For the first time, the Town of Sylvan Lake gave formal recognition to Red Dress Day with a proclamation made during a meeting on April 24.
The proclamation was important for members of council and the community, Mayor Megan Hanson said.
“Recognizing Red Dress Day is important because it raises awareness of the ongoing violence, discrimination and systemic injustices that Indigenous women and girls face in Canada and other countries.”
The town also has plans to execute a social media campaign to honour the memories of the missing and murdered Indigenous women and girls, Hanson added.
“This day honours the memory of those who have been lost or taken from their families and communities. Recognizing Red Dress Day across Canada, and specifically in Sylvan Lake is an important step towards achieving justice, reconciliation, equity for Indigenous peoples and honouring the resilience and strength of the Indigenous women and girls.”
For Red Dress Day, red dresses will also be hung outside of the Municipal Government Building to help raise awareness, Hanson said.
“The red dress has become a symbol of the missing and murdered Indigenous women and girls movement because it represents those who are no longer able to wear them. Wearing a red dress or displaying one in public places can show that the Town stands in solidarity with Indigenous communities and is a way for us to draw attention to the urgent need for action to address the root causes of this crisis.”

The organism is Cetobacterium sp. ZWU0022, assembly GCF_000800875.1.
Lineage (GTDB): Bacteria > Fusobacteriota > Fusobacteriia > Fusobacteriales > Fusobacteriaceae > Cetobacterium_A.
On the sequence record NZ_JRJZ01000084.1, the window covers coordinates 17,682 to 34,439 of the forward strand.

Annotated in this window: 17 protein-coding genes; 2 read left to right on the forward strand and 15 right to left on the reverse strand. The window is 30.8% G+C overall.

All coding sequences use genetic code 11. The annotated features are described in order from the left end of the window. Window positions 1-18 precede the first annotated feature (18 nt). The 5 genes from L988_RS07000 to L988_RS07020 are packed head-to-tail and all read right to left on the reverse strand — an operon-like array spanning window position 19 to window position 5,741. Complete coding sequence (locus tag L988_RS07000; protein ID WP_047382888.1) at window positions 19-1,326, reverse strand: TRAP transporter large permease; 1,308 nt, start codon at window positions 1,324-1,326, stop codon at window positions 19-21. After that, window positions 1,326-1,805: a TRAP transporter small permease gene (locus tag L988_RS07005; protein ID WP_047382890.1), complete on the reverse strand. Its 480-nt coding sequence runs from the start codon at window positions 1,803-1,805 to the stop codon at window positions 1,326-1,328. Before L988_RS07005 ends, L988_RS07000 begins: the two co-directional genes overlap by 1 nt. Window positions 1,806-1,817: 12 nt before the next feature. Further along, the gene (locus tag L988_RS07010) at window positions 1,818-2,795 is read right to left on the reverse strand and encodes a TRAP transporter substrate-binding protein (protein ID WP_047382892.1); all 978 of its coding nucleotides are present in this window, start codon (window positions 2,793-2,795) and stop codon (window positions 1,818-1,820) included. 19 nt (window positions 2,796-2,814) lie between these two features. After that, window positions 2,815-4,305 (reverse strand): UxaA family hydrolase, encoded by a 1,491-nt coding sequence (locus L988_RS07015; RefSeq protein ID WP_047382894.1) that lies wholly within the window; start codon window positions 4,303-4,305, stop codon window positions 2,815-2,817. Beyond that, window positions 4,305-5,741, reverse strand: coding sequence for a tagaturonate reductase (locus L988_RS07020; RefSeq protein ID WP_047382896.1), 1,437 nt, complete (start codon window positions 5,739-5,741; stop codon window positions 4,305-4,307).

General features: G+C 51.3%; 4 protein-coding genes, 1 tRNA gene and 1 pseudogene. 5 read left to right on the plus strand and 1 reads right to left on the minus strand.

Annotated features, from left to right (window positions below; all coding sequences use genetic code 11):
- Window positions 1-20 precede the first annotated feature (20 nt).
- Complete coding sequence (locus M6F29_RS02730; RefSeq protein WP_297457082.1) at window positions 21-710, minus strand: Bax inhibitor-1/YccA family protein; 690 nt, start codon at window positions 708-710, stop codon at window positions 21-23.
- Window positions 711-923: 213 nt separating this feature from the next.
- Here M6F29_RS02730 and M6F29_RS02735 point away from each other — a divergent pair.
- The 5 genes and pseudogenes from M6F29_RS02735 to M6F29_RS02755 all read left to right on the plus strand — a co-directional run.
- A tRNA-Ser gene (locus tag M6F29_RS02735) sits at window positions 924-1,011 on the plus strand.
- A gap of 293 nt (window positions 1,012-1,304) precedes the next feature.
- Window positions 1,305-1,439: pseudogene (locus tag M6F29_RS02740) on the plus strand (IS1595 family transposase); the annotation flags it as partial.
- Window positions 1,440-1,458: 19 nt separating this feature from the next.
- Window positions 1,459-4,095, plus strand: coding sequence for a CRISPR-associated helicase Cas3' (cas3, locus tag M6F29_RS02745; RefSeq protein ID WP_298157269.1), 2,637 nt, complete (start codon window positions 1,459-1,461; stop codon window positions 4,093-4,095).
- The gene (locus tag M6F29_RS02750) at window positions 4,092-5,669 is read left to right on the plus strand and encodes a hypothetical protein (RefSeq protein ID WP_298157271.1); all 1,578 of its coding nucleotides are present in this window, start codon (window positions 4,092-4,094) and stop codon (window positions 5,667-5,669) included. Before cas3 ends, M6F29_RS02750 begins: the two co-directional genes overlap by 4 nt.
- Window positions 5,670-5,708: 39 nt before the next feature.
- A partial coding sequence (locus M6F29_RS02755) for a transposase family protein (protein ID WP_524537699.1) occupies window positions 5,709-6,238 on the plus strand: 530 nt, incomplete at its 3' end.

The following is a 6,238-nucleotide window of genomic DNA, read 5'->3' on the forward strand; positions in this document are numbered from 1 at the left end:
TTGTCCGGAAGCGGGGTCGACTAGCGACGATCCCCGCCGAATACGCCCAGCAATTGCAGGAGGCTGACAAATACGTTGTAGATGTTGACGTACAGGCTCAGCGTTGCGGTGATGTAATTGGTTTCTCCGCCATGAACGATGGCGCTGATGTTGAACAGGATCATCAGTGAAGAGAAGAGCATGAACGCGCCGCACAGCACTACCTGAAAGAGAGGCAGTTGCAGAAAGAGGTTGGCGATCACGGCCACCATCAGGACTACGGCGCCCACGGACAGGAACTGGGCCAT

The town hopes that through the formal recognition of the day it continues to help raise awareness.
“Our hope is by recognizing Red Dress Day in Sylvan Lake we can help promote dialogue, education and awareness,” Hanson said.
”We hope this awareness contributes to supporting survivors and improving the safety and well-being of all Indigenous women and girls.”
At the next council meeting there will also be a proclamation to recognize the Moose Hide Campaign which is a movement of Indigenous and non-Indigenous men and boys who are standing up against violence toward women and children, Hanson said.